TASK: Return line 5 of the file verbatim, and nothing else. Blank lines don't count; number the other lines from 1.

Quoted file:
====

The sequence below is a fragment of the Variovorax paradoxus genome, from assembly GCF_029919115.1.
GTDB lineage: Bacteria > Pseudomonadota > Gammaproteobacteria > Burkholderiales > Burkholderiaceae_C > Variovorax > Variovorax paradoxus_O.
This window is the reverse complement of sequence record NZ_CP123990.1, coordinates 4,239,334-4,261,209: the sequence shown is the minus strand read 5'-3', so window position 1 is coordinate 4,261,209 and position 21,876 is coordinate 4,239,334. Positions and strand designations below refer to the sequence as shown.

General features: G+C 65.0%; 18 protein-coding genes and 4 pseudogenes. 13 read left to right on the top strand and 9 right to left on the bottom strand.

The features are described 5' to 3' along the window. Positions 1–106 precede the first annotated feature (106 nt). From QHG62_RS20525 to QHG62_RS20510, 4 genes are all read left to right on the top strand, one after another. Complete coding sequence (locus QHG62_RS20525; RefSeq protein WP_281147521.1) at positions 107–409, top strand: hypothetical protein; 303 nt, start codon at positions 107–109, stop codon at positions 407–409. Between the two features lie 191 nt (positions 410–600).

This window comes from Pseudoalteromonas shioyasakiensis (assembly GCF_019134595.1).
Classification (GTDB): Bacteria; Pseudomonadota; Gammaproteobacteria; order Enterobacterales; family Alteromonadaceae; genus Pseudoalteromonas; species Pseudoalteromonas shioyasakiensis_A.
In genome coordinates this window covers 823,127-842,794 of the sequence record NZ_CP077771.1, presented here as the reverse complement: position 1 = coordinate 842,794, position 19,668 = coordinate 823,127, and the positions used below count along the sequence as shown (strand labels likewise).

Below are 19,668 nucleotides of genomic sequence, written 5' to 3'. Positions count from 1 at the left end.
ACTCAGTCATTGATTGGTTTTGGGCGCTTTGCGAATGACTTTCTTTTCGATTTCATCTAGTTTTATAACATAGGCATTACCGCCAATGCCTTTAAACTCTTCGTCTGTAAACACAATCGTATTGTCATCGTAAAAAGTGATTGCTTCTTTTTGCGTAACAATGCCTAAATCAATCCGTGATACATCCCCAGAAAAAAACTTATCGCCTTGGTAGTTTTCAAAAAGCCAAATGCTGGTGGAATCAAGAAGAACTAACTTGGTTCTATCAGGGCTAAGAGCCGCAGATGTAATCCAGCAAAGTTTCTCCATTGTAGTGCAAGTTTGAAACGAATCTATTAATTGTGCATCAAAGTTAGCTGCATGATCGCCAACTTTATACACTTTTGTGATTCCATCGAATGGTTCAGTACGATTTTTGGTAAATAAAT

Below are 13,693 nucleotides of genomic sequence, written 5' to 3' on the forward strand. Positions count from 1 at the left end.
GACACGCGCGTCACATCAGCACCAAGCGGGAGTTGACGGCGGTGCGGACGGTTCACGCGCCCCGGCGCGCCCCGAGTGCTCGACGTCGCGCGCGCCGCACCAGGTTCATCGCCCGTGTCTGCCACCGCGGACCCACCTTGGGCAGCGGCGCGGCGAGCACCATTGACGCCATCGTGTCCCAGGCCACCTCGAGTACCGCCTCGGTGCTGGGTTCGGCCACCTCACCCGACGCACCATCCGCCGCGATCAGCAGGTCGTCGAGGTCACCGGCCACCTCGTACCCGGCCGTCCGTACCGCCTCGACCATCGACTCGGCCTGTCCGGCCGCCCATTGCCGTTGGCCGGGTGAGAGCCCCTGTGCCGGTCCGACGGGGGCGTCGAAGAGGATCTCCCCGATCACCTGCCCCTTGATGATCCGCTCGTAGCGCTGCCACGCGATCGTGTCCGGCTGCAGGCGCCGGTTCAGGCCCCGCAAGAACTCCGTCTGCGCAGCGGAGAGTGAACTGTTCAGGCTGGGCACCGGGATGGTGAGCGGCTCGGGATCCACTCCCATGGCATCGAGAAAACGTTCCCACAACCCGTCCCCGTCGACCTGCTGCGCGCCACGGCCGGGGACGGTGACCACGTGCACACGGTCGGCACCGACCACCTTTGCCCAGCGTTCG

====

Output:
The features are described 5' to 3' along the window. Positions 1–106 precede the first annotated feature (106 nt). From QHG62_RS20525 to QHG62_RS20510, 4 genes are all read left to right on the top strand, one after another. Complete coding sequence (locus QHG62_RS20525; RefSeq protein WP_281147521.1) at positions 107–409, top strand: hypothetical protein; 303 nt, start codon at positions 107–109, stop codon at positions 407–409. Between the two features lie 191 nt (positions 410–600).